L to R: Steve Fuque, Feathers and horsehair pot,
Cynthia and Cindy the Potter
stores. Other groups were selling shawls, sweaters and scarves made from hand-spun wool, with several women giving spinning demonstrations. However, that day my interest was in the ceramics. I had ‘met’ Cindy the Potter through Facebook and wanted to see her work first hand. I was certainly not disappointed at the artistry of her pieces and her willingness to talk about her work. Each piece is hand thrown and therefore slightly different from every other piece; she compounds all of her glazes rather than using prepared mixes. Dave was enamored by the vessels with feathers and horsehair designs; the feathers and hair are actually carbonized into the pots. Of course, several selections came home with us. Another treat was getting to see a high school classmate perform. Steve Fuque and I went to Everman High School many years ago. We’ve both changed a bit, but had a nice conversation about our high school days. Steve performs blues, comedy and folk music while accompanying himself on a guitar. He sang several of his own compositions, along with some ‘old time country’ songs that made people want to get up and dance. Unfortunately, we didn’t get to stay listening to music as long as we would have liked. With the other attractions in Tyler, I’m sure we’ll go back there, again. Following is more information about what we did while visiting this cute little town (for information about my rating system, see Reading the Reviews).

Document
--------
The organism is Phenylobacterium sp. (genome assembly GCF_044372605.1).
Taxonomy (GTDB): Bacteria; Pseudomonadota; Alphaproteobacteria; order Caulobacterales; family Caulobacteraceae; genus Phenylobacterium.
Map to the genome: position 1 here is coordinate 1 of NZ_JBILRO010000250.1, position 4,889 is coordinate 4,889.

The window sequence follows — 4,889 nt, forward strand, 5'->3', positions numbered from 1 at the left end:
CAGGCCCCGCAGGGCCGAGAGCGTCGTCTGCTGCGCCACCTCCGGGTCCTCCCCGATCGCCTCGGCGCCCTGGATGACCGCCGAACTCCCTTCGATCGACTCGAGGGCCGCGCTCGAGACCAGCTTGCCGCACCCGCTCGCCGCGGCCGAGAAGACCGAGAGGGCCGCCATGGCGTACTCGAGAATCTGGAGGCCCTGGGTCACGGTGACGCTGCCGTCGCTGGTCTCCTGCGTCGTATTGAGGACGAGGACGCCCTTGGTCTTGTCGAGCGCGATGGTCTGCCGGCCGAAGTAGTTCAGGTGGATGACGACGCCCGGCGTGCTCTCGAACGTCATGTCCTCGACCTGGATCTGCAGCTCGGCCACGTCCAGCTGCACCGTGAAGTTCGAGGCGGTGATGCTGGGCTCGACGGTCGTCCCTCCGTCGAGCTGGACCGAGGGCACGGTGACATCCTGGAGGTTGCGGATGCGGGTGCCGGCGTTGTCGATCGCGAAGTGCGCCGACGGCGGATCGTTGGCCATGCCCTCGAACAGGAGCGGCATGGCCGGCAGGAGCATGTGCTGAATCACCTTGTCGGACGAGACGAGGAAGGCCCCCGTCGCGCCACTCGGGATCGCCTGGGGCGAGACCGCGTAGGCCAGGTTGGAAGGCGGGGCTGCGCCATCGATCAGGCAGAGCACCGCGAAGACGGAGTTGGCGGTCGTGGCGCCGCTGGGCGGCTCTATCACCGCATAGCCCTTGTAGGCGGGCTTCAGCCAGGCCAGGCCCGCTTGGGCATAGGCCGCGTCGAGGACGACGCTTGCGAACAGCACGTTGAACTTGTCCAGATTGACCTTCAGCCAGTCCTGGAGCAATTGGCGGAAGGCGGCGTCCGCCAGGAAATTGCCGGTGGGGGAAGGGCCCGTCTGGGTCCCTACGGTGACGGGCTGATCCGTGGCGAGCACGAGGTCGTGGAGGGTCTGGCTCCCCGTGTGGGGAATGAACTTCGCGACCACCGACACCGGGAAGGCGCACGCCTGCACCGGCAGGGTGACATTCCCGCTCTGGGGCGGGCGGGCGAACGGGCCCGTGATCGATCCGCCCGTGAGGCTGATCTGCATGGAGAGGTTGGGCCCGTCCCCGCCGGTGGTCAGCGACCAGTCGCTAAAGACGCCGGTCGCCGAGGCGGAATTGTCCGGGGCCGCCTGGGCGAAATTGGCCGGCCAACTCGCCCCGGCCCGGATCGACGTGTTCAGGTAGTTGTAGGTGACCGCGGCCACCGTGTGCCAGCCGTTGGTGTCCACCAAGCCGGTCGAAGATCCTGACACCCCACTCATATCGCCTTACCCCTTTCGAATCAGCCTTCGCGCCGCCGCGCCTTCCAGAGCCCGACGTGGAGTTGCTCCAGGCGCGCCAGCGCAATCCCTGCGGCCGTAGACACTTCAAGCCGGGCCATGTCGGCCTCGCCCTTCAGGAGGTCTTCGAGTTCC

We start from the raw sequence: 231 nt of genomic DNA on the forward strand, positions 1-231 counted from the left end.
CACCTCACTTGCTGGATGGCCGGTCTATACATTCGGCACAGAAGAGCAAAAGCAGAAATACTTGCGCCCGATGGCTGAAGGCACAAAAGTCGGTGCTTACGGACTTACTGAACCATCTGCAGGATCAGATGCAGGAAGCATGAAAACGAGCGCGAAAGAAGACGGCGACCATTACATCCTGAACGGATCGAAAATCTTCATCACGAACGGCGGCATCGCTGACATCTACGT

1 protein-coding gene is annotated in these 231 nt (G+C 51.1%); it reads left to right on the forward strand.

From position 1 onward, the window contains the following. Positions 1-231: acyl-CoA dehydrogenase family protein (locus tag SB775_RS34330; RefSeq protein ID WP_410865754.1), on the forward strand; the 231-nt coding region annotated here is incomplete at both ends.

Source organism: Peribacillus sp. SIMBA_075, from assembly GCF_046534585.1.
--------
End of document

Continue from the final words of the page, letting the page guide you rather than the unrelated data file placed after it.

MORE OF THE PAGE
What we did…
Three and one-half carrots
Goodman-LeGrand House and Museum (624 North Broadway Avenue, Tyler, TX; 903-531-1286) is a small, two-story museum dedicated to showing the lifestyle of the rather affluent in the late 19th and early 20th Century. The artifacts are well shown and there is adequate information to make this an enjoyable place to explore. It will take about an hour to go through the house.

What we ate…
Four and one-half carrots
Rick's on the Square (104 W Erwin St, Tyler, TX; 903-531-2415) has been in Tyler for about 20 years. It’s not readily apparent where the entrance is (just to the left of the mural); look for a large ‘Tyler’ sign hung vertically at the corner of Erwin and Broadway, then go a
Top L to R:Cobb salad, Catfish special
Bottom: Rick's on the Square
bit west on Erwin. The building has wooden floors and exposed beams in the ceilings. The art displayed is playful; we particularly liked the bartender and his drink shaker. The food is excellent. Dave had the lunch special: fried catfish, coleslaw, fried okra, mashed potatoes, and three hush puppies. He said that the catfish were excellent; they appeared to be local and fresh rather than frozen. The coleslaw had a semi-sweet taste, with a tang of mustard; this taste was carried across in the tartar sauce that also contained mustard. 
The huge pile of okra was too hot to eat immediately, but when he did get a bite, Dave pronounced them excellent, as well. The potatoes were okay, as were the hush puppies. Be advised: this is a dinner sized serving at a reduced price rather than a smaller portion of food! I had the Cobb salad with fresh avocado; it, too, was excellent. The vegetables were crisp and fresh; the meats tasty; and the cheese added a mellow flavor. Service was efficient; our server was personable and attentive. We would drive to Tyler just to eat at Rick's!
Camellias